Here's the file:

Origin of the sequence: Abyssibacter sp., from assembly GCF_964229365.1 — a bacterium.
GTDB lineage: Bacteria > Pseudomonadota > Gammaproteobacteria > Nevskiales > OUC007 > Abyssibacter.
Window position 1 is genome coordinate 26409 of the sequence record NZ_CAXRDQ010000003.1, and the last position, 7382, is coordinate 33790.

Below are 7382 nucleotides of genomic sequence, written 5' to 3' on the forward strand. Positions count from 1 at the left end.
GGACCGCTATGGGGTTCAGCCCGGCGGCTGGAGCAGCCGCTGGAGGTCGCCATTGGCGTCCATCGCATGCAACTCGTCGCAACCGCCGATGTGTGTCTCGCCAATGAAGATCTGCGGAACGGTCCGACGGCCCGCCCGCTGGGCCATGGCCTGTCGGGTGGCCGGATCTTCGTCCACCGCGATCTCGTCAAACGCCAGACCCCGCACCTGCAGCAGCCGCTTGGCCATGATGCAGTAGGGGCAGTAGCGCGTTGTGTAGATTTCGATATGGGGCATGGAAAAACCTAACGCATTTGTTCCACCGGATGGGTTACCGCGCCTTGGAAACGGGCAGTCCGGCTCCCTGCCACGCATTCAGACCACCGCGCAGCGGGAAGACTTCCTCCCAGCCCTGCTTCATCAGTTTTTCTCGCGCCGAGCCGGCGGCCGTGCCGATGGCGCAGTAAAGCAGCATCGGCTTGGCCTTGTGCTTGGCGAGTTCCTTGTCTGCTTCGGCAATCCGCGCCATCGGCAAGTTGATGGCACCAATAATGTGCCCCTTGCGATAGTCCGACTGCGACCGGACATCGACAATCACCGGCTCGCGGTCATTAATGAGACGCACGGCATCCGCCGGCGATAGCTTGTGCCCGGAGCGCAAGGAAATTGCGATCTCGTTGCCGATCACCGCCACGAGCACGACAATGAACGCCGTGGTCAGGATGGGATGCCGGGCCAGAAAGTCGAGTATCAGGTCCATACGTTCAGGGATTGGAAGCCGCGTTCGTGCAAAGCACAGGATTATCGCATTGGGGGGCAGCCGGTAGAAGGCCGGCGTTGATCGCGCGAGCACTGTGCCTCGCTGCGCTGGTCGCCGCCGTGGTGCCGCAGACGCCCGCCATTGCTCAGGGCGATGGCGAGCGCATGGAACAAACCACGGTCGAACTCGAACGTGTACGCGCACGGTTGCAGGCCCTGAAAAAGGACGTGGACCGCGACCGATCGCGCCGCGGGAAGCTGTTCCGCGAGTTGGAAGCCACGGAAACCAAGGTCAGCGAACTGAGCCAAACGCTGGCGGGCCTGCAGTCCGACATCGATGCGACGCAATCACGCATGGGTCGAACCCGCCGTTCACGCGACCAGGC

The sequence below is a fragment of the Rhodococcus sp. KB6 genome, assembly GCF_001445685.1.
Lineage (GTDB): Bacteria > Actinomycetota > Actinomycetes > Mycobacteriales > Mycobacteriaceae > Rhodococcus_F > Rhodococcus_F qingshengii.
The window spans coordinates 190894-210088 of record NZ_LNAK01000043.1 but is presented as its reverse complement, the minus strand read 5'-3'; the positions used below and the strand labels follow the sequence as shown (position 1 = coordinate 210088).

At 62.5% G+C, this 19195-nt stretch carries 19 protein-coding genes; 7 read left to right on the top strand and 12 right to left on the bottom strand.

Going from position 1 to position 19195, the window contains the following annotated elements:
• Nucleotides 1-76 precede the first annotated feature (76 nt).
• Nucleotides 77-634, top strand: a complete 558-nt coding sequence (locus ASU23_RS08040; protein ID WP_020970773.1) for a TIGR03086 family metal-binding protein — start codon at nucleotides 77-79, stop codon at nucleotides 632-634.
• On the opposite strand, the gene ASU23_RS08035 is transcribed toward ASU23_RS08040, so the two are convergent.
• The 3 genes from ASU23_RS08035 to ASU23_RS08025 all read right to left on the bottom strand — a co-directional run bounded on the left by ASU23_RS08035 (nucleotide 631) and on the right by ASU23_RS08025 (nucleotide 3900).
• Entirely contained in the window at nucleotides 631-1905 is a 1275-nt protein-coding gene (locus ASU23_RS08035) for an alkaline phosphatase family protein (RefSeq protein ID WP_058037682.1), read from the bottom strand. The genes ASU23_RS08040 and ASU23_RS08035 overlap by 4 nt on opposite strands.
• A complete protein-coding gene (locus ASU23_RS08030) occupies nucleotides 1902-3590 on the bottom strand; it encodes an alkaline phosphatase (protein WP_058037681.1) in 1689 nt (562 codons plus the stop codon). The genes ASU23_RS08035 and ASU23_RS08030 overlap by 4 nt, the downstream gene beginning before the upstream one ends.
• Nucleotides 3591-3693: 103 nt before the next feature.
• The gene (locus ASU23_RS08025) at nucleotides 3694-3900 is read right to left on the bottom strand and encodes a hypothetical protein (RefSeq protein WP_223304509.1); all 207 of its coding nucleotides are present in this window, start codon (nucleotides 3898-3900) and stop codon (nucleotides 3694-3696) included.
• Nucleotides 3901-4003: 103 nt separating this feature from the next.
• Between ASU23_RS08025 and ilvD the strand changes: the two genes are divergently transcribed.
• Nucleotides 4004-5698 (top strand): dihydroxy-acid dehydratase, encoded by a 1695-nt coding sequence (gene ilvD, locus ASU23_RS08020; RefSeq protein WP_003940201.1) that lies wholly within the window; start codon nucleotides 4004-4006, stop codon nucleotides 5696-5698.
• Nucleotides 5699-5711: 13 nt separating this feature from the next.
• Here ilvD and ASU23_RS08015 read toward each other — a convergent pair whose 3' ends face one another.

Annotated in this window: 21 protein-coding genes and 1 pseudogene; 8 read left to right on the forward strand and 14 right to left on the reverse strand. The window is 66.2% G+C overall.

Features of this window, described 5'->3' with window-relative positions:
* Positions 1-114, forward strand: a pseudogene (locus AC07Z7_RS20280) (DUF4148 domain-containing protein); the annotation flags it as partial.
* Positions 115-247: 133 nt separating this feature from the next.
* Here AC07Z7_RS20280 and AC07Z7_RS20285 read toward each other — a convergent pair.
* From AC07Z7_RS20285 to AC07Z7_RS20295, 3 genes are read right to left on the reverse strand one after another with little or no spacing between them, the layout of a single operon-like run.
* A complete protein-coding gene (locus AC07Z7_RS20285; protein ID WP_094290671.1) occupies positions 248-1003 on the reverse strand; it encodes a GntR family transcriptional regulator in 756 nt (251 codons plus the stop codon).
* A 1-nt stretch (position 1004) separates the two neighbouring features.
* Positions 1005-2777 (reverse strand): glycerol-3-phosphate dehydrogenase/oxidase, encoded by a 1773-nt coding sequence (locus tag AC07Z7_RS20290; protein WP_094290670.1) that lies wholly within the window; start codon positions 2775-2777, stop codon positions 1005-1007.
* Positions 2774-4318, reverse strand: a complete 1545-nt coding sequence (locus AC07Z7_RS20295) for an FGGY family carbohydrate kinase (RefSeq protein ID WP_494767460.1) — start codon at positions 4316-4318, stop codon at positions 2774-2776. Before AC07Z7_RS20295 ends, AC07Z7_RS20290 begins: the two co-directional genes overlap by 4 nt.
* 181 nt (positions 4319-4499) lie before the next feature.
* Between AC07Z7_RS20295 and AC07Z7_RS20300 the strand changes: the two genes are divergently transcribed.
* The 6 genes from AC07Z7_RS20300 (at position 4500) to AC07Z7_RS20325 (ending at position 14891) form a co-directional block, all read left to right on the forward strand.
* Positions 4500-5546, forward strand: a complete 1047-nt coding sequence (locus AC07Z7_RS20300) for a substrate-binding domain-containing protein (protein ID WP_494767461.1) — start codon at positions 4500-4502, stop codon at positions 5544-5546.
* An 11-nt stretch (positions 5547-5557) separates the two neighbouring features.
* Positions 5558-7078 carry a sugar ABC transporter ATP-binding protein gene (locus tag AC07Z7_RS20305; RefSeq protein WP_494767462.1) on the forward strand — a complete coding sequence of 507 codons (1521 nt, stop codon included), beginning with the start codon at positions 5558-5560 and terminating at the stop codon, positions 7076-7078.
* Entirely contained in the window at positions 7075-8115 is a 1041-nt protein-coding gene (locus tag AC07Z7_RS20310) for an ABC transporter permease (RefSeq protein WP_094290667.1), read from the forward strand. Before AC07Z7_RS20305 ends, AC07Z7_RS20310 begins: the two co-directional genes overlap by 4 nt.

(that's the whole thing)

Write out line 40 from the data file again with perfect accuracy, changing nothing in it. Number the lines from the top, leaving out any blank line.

* Entirely contained in the window at positions 7075-8115 is a 1041-nt protein-coding gene (locus tag AC07Z7_RS20310) for an ABC transporter permease (RefSeq protein WP_094290667.1), read from the forward strand. Before AC07Z7_RS20305 ends, AC07Z7_RS20310 begins: the two co-directional genes overlap by 4 nt.